A Melbourne-based scientist has crossed all limits of dedication to find a cure for diseases such as dengue, zika and other viruses that are spread by mosquitoes. Entomologist Perran Ross fed himself to thousands of mozzies to find a cure for the disease.
The researcher, on Twitter, shared a gif of himself getting bitten by mosquitoes. The gif showed Ross's arm as lunch for a swarm of mosquitoes infected with a bacterium 'Wolbachia'.
He also shared an image getting his arm bitten by mosquitoes, and wrote, "Record day of mosquito blood-feeding today. ~5000 female mosquitoes fed and 16 mL of blood lost."
Record day of mosquito blood feeding today. ~5000 female mosquitoes fed and 16 mL of blood lost. pic.twitter.com/7OzeQ9rGl7- Perran Ross (@MosWhisperer) May 7, 2020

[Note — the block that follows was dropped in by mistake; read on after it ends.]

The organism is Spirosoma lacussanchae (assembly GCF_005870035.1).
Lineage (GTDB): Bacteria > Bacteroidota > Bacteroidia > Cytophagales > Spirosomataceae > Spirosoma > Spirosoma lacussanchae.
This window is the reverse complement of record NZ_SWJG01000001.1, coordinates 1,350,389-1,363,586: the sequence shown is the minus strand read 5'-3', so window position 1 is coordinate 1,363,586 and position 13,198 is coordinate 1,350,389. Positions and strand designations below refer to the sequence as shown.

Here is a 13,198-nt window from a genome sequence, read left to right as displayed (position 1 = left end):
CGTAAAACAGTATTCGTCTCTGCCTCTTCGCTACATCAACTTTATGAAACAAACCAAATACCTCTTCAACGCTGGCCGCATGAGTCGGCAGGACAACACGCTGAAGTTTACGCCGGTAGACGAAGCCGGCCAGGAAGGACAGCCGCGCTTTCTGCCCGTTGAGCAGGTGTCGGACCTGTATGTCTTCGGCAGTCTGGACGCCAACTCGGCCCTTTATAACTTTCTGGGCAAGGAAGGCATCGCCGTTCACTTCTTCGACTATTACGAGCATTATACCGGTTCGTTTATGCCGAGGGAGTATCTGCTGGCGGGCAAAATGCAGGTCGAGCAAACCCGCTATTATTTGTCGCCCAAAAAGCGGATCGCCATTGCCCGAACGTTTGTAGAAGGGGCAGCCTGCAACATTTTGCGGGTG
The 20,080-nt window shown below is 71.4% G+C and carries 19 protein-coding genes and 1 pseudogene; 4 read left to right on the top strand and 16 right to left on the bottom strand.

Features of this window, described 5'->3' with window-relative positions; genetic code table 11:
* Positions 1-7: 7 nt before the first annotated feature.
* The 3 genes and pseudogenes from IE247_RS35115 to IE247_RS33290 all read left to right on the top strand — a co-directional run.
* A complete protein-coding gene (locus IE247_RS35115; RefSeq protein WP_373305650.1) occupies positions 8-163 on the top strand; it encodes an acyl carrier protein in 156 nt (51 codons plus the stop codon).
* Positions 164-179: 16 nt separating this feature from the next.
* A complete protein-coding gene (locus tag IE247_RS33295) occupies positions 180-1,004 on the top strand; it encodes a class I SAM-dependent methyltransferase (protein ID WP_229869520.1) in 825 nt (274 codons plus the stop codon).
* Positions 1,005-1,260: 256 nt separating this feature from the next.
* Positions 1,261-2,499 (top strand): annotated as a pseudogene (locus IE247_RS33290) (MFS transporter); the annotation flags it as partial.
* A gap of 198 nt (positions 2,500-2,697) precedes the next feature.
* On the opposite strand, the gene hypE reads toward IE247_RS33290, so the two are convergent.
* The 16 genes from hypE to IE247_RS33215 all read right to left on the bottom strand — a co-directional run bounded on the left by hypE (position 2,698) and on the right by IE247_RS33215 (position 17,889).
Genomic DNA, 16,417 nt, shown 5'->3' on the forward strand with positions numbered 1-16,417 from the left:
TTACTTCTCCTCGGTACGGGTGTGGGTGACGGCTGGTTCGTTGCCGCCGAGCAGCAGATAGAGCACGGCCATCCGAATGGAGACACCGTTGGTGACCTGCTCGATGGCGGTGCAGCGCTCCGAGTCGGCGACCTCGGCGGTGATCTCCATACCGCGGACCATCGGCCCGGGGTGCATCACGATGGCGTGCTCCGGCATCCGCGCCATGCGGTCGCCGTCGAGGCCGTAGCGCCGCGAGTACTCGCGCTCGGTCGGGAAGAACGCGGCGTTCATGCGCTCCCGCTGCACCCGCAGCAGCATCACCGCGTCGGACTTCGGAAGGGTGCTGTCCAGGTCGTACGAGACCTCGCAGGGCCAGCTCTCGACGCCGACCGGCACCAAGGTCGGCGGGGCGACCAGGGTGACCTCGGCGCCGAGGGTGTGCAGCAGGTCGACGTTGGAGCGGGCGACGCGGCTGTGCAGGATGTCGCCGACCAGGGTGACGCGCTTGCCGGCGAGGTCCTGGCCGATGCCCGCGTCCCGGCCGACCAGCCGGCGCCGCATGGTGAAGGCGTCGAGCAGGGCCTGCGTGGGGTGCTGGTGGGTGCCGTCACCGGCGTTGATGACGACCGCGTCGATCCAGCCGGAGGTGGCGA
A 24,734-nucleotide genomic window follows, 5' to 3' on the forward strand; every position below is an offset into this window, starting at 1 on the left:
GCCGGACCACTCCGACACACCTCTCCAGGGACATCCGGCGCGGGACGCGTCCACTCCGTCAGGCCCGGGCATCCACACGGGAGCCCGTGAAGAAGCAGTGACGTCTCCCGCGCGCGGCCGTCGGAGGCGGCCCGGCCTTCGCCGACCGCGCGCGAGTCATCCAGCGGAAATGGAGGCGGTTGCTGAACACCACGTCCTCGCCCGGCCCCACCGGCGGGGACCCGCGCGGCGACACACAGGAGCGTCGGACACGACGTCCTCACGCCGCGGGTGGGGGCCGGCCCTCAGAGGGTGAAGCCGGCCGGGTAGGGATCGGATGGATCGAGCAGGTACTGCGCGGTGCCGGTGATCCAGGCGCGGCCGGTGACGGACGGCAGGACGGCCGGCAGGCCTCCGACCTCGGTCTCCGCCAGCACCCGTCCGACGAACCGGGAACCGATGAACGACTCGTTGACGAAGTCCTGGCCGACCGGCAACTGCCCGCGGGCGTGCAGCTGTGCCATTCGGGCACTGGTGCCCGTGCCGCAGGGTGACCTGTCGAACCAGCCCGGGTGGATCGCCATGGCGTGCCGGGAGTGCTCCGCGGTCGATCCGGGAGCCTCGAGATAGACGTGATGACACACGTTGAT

Usually, researchers all around the globe are doing this by injecting a bacterium called Wolbachia into a specific species' mosquito egg. Mosquito species Aedes aegypti, which is the main species that transmits dengue fever, does not have Wolbachia naturally occurring in its body.
The extremely tiny mosquito eggs require a micromanipulator - a very small needle - to puncture the egg wall and to keep the female mozzies alive they need to be fed. The easiest way for researchers to do that is by offering them blood, so they have to do it manually. That's where Ross's arm comes into play.
Despite the ongoing challenges, Ross is upbeat about Wolbachia's role in stopping dengue around the world. Ross explains that "It is going to be expensive and it requires a lot of community engagement and planning." "But I think it's possible," he added.
The World Health Organisation (WHO) recorded 4.2 million infections of dengue fever last year.